first_imgJune 26, 2018 /Sports News – National Super Bowl champ Nick Foles’ new memoir, ‘Believe It’ Written by FacebookTwitterLinkedInEmail Leon Bennett/Getty Images(NEW YORK) — Fresh off of his team’s first-ever Super Bowl victory, Philadelphia Eagles’ starting quarterback Nick Foles is out with a new memoir.Foles sustained an ACL injury late in the 2017 NFL season, causing many to believe it was over for the Eagles. Yet, led by Foles, the team went on to win their first-ever Super Bowl in February.In his new book, Foles gives fans an inside look at how he was able to overcome his injuries and other setbacks to become a Super Bowl champion.Foles told “Good Morning America” that in the week leading up to the Super Bowl he was prepared to answer questions about Tom Brady and the Patriots, but keeping the focus on his own team helped them “come out on top.”“It was probably the two toughest weeks of football I’ve gone into preparation for, but it allowed us to keep our head down and focus on our game plan and going out there executing the plays and really just having fun,” Foles said. “Our team plays with so much swag. If you’re in the locker room you see us dancing around before the game, warming up. We play loose and play with high energy and we play for one another and that’s really how we were able to come out on top.”Foles said he told his wife Tori Moore moments after the historic win that their life was about to change, but he made sure their “Friday night date night” would remain a constant.“Being a mom and doing everything she can at the house, that’s a full-time job in and of itself, and I come home [after practice] so we wanted to make sure we had that night to ourselves to go out for a few hours and enjoy one another,” the father of 1-year-old daughter Lily said.“I just knew that with winning a Super Bowl and everyone watching and the platform we have that things will be a little different, but it’s not bad things, it takes some getting used to,” he said. “Keeping our priorities straight, our faith, our family and values will keep us grounded,” he explained.In 2016 Foles contemplated stepping away from football, but he said that time of reflection was pivotal to his growth and overcoming his fears.“When I was going to step away it was a time for me to step back and reflect on just the journey of my life and, you know, what God has done in my life and it was really humbling,” he said.“It was not easy but I was able to come out of it learning a lot and overcoming some fears I had and I think we all have fears we face and — to overcome them and attack them allows us to grow. That’s what I talk about in the book and share with young players and kids.”Copyright © 2018, ABC Radio. All rights reserved.center_img Beau Lundlast_img read more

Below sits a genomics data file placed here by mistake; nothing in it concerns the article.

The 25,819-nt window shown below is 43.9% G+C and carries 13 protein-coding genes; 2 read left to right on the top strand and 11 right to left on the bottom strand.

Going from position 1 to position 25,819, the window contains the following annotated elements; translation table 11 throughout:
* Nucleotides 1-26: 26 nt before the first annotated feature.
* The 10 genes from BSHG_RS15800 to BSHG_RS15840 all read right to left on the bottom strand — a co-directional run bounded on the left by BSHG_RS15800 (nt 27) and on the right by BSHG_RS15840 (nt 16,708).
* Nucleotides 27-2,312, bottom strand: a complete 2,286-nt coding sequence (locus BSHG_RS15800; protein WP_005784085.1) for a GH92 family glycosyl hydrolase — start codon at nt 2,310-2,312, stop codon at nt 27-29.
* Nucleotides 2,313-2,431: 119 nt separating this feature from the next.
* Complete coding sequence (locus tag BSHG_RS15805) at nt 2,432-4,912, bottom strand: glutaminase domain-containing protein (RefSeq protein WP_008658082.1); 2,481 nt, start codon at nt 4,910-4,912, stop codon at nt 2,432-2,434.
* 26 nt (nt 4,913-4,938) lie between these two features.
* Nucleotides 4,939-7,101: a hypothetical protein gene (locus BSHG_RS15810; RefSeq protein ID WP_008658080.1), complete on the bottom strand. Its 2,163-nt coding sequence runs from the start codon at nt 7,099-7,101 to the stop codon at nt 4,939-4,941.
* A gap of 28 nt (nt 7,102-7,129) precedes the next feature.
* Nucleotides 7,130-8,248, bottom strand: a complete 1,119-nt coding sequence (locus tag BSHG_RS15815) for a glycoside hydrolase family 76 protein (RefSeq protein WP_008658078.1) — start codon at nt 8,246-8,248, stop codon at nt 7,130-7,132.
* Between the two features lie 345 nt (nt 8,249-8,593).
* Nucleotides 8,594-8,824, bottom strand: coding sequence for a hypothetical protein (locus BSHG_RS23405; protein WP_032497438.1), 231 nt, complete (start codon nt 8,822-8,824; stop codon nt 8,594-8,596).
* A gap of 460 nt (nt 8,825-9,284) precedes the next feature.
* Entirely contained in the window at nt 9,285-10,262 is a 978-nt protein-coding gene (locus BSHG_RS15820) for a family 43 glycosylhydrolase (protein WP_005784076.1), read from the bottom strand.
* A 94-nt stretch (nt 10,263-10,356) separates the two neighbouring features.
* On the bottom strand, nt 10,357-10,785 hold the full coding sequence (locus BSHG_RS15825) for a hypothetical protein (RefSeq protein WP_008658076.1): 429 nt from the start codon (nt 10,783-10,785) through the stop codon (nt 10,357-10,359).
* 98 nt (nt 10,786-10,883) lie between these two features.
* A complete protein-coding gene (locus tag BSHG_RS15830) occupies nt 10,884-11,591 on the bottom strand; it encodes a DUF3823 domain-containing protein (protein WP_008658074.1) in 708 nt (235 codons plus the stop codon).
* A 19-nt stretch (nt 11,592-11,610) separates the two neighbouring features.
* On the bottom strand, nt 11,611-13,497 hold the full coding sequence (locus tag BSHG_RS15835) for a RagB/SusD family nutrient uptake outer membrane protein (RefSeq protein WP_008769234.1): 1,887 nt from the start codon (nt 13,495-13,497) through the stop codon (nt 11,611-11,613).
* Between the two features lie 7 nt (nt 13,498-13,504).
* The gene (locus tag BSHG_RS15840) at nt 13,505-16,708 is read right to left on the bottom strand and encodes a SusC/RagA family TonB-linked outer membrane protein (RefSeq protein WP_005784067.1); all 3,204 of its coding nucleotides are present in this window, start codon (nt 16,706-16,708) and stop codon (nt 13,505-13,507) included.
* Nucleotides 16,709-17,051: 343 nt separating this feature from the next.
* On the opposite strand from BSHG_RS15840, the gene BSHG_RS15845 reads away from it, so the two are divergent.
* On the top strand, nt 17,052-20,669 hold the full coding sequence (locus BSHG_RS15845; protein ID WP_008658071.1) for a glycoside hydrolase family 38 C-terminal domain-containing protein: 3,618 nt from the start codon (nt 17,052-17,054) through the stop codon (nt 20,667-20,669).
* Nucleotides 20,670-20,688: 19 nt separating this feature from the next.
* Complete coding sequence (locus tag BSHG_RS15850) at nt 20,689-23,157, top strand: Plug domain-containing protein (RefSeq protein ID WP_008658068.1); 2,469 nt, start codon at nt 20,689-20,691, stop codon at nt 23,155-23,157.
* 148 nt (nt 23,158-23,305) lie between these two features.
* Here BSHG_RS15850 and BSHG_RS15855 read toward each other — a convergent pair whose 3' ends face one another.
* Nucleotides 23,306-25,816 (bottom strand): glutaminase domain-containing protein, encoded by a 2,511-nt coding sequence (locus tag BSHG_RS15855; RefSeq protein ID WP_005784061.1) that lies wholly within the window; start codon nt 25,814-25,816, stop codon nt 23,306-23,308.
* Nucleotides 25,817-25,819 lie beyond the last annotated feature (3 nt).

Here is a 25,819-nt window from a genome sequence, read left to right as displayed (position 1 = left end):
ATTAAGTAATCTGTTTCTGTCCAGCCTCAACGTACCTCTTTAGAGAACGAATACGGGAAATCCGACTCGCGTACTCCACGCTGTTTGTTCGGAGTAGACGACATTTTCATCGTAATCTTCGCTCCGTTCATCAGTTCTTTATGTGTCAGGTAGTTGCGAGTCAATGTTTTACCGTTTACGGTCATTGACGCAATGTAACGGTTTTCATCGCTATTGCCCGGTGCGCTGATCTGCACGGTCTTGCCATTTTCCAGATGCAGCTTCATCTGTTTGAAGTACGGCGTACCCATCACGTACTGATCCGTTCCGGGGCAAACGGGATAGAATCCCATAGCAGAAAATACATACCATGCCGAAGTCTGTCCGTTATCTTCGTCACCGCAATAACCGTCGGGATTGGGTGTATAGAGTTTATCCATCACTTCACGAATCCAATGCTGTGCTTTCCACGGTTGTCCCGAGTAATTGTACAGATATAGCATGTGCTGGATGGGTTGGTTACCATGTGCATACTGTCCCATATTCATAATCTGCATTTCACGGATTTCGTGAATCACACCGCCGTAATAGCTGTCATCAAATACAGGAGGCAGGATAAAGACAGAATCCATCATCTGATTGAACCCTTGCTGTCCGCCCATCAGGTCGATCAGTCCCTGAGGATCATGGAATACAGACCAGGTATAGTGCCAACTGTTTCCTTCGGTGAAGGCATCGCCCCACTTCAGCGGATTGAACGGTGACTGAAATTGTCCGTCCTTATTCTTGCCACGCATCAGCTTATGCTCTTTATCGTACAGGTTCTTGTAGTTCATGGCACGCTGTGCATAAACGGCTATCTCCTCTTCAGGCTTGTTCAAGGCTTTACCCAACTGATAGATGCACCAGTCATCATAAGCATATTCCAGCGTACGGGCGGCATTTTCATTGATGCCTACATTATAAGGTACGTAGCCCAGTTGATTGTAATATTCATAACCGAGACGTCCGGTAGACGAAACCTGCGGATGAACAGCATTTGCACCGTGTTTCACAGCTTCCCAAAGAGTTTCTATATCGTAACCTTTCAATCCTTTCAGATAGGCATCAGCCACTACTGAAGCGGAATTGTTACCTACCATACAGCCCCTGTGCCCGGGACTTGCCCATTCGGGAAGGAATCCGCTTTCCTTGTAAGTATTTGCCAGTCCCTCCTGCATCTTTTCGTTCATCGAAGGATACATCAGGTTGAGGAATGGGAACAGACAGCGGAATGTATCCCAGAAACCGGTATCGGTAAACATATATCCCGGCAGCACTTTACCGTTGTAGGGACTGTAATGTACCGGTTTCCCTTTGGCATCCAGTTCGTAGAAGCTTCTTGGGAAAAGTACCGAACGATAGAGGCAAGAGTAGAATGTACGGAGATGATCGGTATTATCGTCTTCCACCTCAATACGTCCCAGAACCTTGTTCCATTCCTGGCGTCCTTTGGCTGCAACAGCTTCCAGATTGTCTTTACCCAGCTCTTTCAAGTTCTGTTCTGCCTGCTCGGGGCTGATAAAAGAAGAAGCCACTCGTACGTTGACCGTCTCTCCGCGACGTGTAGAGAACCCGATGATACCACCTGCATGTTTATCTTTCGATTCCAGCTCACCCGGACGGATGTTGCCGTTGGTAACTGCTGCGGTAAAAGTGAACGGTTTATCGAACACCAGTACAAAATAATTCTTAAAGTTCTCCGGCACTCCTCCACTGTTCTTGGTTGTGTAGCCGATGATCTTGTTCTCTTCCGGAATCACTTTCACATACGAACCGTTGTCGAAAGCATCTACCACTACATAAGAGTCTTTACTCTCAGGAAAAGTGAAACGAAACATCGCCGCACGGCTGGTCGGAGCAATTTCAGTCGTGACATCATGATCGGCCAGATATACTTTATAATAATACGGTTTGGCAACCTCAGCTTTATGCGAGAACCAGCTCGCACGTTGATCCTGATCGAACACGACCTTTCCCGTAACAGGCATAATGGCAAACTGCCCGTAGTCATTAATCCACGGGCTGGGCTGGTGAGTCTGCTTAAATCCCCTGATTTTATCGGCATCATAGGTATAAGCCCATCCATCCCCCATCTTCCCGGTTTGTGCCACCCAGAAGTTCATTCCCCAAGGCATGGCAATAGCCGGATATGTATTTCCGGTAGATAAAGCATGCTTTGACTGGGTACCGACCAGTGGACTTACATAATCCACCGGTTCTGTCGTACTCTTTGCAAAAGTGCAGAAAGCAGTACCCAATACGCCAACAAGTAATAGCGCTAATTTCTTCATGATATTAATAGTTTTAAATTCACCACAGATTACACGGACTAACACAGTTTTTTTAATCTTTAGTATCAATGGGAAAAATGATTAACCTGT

Adams’ double-double helps S. Utah beat Weber St. 90-82, OT

first_imgHarding led the Wildcats with 27 points. January 5, 2019 /Sports News – Local Adams’ double-double helps S. Utah beat Weber St. 90-82, OT Adams, who redshirted last season after transferring from Arizona State, has back-to-back double-doubles — the first two of his career. Cameron Oluyitan and Dre Marin each had 18 points, Brandon Better added 15 and Jacob Calloway scored nine with 10 rebounds for Southern Utah (6-7, 1-3 Big Sky Conference). The Thunderbirds snapped a six-game losing streak against Weber State and beat the Wildcats for just the ninth time in 41 tries. Written by Associated Press Cody John’s 3-pointer gave Weber State a six-point lead with three minutes left in regulation but SUU scored eight of the last 10 points to force OT. Tags: Andre Adams/Big Sky/SUU Thunderbirds Basketball/Weber State Wildcats Basketball FacebookTwitterLinkedInEmailOGDEN, Utah (AP) — Andre Adams tied his career best with 18 points and grabbed a career-high 11 rebounds to help Southern Utah beat Weber State 90-82 in overtime Saturday night and snap a four-game skid. Jerrick Harding’s 3-pointer gave Weber State (9-6, 3-1) a one-point lead just 29 seconds into overtime but Marin answered with a 3 and then hit two free throws to spark 14-3 run that made it 86-76 when he made two more foul shots with 52 seconds remaining.last_img read more